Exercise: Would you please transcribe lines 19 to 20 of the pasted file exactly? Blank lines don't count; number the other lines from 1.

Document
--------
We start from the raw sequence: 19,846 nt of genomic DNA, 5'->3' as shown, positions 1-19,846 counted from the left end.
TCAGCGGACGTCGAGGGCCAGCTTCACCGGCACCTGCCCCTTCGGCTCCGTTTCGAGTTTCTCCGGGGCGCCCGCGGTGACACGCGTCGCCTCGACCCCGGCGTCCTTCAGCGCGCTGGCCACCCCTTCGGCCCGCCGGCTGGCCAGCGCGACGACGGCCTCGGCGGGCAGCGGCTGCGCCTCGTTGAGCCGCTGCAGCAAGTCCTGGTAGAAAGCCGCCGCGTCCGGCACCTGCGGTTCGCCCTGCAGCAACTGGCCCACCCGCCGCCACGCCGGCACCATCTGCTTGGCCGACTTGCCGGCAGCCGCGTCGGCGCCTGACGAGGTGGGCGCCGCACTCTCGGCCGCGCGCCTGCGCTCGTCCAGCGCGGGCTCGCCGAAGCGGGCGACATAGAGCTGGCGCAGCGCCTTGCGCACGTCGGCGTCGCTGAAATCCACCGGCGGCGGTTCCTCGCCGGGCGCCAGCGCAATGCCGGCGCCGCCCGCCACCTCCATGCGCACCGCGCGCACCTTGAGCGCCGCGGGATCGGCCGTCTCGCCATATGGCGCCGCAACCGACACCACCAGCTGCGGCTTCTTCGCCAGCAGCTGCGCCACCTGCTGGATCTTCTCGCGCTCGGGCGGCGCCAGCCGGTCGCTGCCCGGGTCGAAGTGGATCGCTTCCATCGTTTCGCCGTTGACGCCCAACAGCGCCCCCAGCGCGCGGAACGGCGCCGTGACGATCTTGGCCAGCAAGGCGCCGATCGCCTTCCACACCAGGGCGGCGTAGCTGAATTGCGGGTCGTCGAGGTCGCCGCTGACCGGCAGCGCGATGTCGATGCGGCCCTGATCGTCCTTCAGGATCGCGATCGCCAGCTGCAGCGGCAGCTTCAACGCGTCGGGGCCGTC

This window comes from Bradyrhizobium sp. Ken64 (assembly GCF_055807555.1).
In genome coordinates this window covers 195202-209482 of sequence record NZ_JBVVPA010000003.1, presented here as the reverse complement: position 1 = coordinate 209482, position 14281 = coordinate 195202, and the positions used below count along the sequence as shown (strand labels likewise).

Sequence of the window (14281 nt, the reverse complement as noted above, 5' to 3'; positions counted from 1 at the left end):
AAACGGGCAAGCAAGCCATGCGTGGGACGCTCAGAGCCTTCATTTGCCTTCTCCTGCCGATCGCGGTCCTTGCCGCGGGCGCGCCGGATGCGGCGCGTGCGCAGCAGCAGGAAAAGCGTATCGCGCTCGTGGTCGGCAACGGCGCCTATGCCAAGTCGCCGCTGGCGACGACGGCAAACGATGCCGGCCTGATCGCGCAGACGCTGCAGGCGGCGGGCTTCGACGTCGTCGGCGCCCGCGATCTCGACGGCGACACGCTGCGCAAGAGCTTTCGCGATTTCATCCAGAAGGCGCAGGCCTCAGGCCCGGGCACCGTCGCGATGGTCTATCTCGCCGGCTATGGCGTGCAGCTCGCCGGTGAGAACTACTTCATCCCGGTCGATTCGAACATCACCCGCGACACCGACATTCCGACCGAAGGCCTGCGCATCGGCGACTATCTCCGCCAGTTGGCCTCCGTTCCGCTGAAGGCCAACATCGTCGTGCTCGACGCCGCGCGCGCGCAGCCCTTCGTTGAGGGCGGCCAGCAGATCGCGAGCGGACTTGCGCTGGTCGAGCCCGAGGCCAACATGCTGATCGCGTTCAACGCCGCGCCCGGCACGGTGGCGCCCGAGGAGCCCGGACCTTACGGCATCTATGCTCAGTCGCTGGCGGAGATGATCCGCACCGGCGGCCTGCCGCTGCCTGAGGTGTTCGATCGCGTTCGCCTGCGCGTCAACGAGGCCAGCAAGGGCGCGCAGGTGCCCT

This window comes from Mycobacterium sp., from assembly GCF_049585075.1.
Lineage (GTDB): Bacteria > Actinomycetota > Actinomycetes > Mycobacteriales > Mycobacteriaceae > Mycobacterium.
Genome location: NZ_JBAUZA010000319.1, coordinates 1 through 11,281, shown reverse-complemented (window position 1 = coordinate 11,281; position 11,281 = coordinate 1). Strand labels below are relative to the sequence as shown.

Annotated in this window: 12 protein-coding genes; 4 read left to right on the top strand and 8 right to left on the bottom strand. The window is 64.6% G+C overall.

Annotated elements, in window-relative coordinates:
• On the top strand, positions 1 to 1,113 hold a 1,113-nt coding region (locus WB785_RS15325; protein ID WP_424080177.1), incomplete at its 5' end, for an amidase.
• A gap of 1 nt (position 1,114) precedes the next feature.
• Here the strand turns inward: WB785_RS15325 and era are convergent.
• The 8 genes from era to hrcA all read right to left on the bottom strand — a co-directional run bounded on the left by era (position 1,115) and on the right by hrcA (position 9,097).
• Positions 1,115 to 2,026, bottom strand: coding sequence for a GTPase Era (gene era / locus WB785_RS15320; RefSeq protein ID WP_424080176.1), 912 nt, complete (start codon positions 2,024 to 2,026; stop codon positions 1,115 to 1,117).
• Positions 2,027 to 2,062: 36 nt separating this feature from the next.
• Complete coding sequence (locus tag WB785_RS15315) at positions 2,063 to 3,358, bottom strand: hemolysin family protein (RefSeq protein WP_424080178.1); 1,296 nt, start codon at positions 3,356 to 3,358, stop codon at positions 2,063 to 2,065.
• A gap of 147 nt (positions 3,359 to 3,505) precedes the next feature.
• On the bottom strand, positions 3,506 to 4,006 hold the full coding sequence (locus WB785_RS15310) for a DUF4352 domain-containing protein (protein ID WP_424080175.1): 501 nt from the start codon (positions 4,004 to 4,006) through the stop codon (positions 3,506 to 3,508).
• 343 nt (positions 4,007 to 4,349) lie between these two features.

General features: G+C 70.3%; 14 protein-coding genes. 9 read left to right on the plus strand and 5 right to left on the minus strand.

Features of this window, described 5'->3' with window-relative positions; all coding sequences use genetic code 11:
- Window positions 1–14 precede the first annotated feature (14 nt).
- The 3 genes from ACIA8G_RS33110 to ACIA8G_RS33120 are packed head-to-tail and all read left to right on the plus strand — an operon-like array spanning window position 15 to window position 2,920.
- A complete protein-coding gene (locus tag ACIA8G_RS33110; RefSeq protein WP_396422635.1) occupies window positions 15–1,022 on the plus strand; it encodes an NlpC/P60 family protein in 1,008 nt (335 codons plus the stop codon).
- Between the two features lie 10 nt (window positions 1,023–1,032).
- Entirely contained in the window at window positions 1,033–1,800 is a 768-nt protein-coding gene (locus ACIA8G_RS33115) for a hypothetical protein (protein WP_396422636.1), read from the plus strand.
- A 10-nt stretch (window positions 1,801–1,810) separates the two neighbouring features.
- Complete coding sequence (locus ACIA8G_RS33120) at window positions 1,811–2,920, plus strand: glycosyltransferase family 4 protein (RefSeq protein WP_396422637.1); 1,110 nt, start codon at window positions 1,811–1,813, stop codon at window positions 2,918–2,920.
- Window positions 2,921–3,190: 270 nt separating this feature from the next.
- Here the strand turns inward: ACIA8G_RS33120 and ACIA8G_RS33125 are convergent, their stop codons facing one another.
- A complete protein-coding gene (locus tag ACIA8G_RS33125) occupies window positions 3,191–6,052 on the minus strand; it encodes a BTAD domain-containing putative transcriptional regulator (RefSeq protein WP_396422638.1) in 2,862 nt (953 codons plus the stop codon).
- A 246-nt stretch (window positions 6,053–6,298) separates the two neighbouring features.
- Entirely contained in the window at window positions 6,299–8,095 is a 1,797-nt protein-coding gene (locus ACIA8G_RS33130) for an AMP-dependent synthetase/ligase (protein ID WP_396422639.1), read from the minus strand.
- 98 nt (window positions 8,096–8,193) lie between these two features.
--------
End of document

• A gap of 147 nt (positions 3,359 to 3,505) precedes the next feature.
• On the bottom strand, positions 3,506 to 4,006 hold the full coding sequence (locus WB785_RS15310) for a DUF4352 domain-containing protein (protein ID WP_424080175.1): 501 nt from the start codon (positions 4,004 to 4,006) through the stop codon (positions 3,506 to 3,508).